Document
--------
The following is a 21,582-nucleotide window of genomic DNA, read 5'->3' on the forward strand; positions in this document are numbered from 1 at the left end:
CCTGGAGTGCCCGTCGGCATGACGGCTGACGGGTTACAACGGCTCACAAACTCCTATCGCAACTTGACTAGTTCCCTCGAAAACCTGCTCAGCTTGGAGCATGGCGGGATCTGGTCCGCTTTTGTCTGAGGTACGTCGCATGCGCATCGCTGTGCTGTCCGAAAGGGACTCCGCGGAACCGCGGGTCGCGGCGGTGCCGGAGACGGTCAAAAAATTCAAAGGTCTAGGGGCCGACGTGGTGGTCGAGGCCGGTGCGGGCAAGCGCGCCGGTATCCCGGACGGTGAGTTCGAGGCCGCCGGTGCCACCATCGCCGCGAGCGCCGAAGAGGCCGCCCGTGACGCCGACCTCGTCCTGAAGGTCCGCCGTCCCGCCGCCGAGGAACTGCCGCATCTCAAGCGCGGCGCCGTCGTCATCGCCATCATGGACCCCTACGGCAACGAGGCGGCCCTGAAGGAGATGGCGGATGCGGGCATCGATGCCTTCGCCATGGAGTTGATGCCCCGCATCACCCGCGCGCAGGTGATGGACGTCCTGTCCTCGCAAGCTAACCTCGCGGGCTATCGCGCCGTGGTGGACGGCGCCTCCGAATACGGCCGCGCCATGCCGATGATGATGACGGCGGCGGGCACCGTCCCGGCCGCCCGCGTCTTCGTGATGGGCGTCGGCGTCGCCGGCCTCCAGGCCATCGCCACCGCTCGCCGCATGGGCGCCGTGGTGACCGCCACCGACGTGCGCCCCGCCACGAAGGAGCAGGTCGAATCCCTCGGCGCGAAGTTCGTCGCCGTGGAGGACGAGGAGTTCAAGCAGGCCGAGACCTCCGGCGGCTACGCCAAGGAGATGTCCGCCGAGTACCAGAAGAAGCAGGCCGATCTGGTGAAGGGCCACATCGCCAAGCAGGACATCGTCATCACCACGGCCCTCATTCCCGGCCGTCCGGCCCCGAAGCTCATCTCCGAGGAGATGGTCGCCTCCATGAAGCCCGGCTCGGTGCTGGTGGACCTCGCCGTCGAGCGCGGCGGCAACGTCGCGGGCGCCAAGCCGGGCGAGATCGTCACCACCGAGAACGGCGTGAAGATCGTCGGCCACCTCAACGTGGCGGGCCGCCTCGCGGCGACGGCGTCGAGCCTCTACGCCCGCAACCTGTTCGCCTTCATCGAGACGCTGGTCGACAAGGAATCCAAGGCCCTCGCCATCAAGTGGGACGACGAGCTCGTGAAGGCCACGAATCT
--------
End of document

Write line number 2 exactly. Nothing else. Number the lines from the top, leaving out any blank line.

CCTGGAGTGCCCGTCGGCATGACGGCTGACGGGTTACAACGGCTCACAAACTCCTATCGCAACTTGACTAGTTCCCTCGAAAACCTGCTCAGCTTGGAGCATGGCGGGATCTGGTCCGCTTTTGTCTGAGGTACGTCGCATGCGCATCGCTGTGCTGTCCGAAAGGGACTCCGCGGAACCGCGGGTCGCGGCGGTGCCGGAGACGGTCAAAAAATTCAAAGGTCTAGGGGCCGACGTGGTGGTCGAGGCCGGTGCGGGCAAGCGCGCCGGTATCCCGGACGGTGAGTTCGAGGCCGCCGGTGCCACCATCGCCGCGAGCGCCGAAGAGGCCGCCCGTGACGCCGACCTCGTCCTGAAGGTCCGCCGTCCCGCCGCCGAGGAACTGCCGCATCTCAAGCGCGGCGCCGTCGTCATCGCCATCATGGACCCCTACGGCAACGAGGCGGCCCTGAAGGAGATGGCGGATGCGGGCATCGATGCCTTCGCCATGGAGTTGATGCCCCGCATCACCCGCGCGCAGGTGATGGACGTCCTGTCCTCGCAAGCTAACCTCGCGGGCTATCGCGCCGTGGTGGACGGCGCCTCCGAATACGGCCGCGCCATGCCGATGATGATGACGGCGGCGGGCACCGTCCCGGCCGCCCGCGTCTTCGTGATGGGCGTCGGCGTCGCCGGCCTCCAGGCCATCGCCACCGCTCGCCGCATGGGCGCCGTGGTGACCGCCACCGACGTGCGCCCCGCCACGAAGGAGCAGGTCGAATCCCTCGGCGCGAAGTTCGTCGCCGTGGAGGACGAGGAGTTCAAGCAGGCCGAGACCTCCGGCGGCTACGCCAAGGAGATGTCCGCCGAGTACCAGAAGAAGCAGGCCGATCTGGTGAAGGGCCACATCGCCAAGCAGGACATCGTCATCACCACGGCCCTCATTCCCGGCCGTCCGGCCCCGAAGCTCATCTCCGAGGAGATGGTCGCCTCCATGAAGCCCGGCTCGGTGCTGGTGGACCTCGCCGTCGAGCGCGGCGGCAACGTCGCGGGCGCCAAGCCGGGCGAGATCGTCACCACCGAGAACGGCGTGAAGATCGTCGGCCACCTCAACGTGGCGGGCCGCCTCGCGGCGACGGCGTCGAGCCTCTACGCCCGCAACCTGTTCGCCTTCATCGAGACGCTGGTCGACAAGGAATCCAAGGCCCTCGCCATCAAGTGGGACGACGAGCTCGTGAAGGCCACGAATCT